And then, because I know not to delay any longer, I hoist the dreaded weed-wacker down from its perch in the garage, fill it with gas, check the line and head out to weed whip. Ed mows; I whip weeds. Because the dang thing is just too heavy for me to manage for long periods, I tackle just one wooded path, or the ditch and fence at the front entrance, or the orchard/gardens/beehives, or the backyard trees. About the time I finish making the rounds, it is time to start all over. On the days I skip weed whipping, I head to the upper field to pick blackberries or to cut armloads of Coneflowers, Black-eyed Susans, Chicory and Queen Anne's Lace from the fields.

By late morning, I'm beat and ready to come inside for lunch and shower #1. Then perhaps a nap or time in the kitchen to preserve the contents of our harvest; an effort to nourish our souls when the temperatures fall and the nights grow long: blackberry jam, milkweed cordial, herbal teas, roasted tomatoes, pepper butter...

Late-afternoon Ed and I head out to get the mail, walking the 1/2-mile drive and pulling johnson grass (Sorghum halepense) up by its rhysomed roots or the ever-invasive Lespedeza cuneata as we move down the gravel road. We stop every few feet to check on one of the hundreds of trees we have planted over the past 8 years. Does it have a cage around it? Are the weeds trying to overtake it? Does it need some fertilizer or mulch? Does it need watering? We make adjustments and then we move on.

We take the back paths home, cutting through the walnut field, taking the time to prune one or two of the 100 walnut trees planted in a grid or weed around the bases of a row or two. By the time we get back, it's time for shower #2.

It doesn't really cool down in the early evenings like you would think it might. Often, we go out after dinner to putter around the herb garden, raised beds, big garden and bee garden, counting the number of bunnies that pop out of the gardens when we enter them. Then, shower #3. Go to sleep and start all over in the morning.

If this sounds like I'm complaining, I'm not. Yes, I wish our local weatherperson would declare a high of 75 degrees and that every seven days we would get 1.5 inches of rain, but I don't think Mother Nature will grant me those wishes on a consistent basis. I love this life we have created here at Farm Dover. Every day – no matter how hot – offers up new delights/new challenges. I actually think it is good for my brain to get discombobulated from time to time...

Sunday, June 17, 2018

Mamma Nature Scatters Her Gifts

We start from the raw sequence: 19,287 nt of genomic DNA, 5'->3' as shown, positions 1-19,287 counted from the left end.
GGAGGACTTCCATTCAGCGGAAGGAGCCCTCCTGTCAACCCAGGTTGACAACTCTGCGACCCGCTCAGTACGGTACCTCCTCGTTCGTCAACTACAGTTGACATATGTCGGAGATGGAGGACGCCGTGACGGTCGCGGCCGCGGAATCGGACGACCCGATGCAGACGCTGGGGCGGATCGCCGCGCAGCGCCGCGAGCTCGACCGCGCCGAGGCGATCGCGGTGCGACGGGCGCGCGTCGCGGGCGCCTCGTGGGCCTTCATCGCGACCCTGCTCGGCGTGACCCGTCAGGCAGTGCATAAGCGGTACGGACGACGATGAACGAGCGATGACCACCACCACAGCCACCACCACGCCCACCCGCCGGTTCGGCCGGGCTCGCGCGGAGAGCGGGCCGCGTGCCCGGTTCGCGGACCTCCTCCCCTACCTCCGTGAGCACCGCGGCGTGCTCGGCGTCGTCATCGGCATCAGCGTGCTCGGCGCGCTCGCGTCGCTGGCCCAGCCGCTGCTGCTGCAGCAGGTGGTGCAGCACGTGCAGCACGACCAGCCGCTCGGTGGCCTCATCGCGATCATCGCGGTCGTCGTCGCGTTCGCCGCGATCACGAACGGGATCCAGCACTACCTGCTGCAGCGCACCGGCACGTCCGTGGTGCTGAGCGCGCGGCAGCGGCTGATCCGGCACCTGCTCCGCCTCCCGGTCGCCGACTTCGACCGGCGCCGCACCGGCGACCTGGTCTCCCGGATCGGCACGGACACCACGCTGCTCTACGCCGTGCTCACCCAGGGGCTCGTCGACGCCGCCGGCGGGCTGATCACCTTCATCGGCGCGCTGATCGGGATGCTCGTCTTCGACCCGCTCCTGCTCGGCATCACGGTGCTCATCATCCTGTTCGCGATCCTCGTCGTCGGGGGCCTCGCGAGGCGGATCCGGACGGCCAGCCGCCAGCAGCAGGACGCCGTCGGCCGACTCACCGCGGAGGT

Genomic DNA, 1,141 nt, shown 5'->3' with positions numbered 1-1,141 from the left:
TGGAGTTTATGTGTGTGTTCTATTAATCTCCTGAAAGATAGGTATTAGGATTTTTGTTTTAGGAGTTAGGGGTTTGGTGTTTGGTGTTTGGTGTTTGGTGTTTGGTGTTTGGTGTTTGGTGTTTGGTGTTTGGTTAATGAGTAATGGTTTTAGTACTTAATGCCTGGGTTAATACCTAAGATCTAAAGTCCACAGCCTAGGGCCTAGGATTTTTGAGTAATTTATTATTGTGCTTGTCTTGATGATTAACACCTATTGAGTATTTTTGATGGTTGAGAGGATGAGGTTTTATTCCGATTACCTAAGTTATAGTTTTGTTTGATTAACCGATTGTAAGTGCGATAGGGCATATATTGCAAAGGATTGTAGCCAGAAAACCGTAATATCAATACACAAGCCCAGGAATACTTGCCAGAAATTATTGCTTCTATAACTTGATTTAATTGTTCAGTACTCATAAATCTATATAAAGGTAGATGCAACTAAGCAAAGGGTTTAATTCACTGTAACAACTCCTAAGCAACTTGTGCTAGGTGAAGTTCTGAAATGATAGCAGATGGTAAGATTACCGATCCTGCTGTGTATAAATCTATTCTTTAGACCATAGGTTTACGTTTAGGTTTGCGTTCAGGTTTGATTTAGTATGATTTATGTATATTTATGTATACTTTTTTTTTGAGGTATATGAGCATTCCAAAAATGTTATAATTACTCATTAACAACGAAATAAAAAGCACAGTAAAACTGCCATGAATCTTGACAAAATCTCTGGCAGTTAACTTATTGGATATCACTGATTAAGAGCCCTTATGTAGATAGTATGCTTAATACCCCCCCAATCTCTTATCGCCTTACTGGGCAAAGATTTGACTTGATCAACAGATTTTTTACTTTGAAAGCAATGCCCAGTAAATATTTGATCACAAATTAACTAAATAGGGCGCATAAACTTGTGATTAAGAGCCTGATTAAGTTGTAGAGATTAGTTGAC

With every season here at Farm Dover, my understanding of Mother Nature's gifts expands; and my heart swells with gratitude for her generosity. She scatters her gifts along our paths, creeks and meadows, challenging me to pay close attention to her offerings and to take only what is needed. Ed calls my foraging "free food" but I know that in exchange, we must be good stewards of all she offers.

Here's a look at what I've been foraging in the past few weeks...

This spring saw the beginnings of our slow, but steady, progress towards encouraging ramps to root along our creek bank. These wild leeks (Allium tricoccum) grow very slowly, taking up to four years to flower and reproduce. They make their appearance in early spring and we are careful to harvest only a few leaves at a time, leaving the bulbs to spread. We have tried (only somewhat successfully) planting ramp seeds and ramp sprouts, hoping to start other colonies along the creek's banks. Cooked into an omelet, or scattered in a risotto, they lend a pungent garlic taste that screams springtime.

On the opposite end of the scale of ease of grow-ability is burdock (Arctium lapa), which flourishes under the maple grove at the end of our driveway. It's the plant that bears burs; you know, the ones that stick to your pants and don't want to let go. In years past, we have harvested and roasted its root, which can be quite difficult to dig. This year we harvested stems, which I boiled and then baked in a bread-crumb covered casserole. They taste a bit like artichokes and will definitely be making a repeat appearance at our dinner table next spring.

Next up was the tender leaves of the tops of pokeweed (Phytolacca americana), which I boiled (twice) and turned into poke salat, an early spring green (especially good when I add a bit of bacon grease to the skillet).

Last week, I harvested 75 elderflower (Sambucus nigra) blossoms to make elderflower cordial, which is basically a floral lemonade concentrate that I bottle and freeze to enjoy all year round.

Just last week I harvested the green blossoms from common milkweed (Asclepias syriaca), which I turned into a pretty green soup. Don't worry about my depleting this favorite food for Monarchs; we have hundreds and hundreds of milkweed plants growing in our fields. I took only one or two green blossoms from a dozen or so plants.

My latest foraging venture entails getting up early before the sun heats the day up and heading out to pick wild black raspberries (Rubus occidentalis). These are different from the millions of wild blackberries that grow along our paths and in large patches in our fields. These berries grow on thin arching canes that bend back toward the ground, rerooting where they settle. The thimble-shaped berries are ready to harvest only when the berries turn a dark purplish black, usually two or three weeks before the blackberries are ready to pick. The berries are sweet and tart – tasting slightly different from the domestic raspberries that grow in my garden – but I like them just as much. I took a quart to Maggie today and hope to pick enough in the next couple of days to make jam -- assuming I don't eat them as fast as I can pick them.

While out picking wild raspberries this morning, I noticed that the chicory flowers (Cichorium intybus) are starting to bloom. They bloom only in the mornings; by lunchtime they have closed up. We have been known to make chicory coffee from their roasted roots. I've got chicory on my list for next week.

I consider foraging to be the ultimate in seasonal, local, sustainable and healthy eating. Most of these plants can be collected only for a brief time. If I don't stay open-eyed to what is before me, I can miss the gifts that Mamma Nature is showering upon us. And what a shame that would be!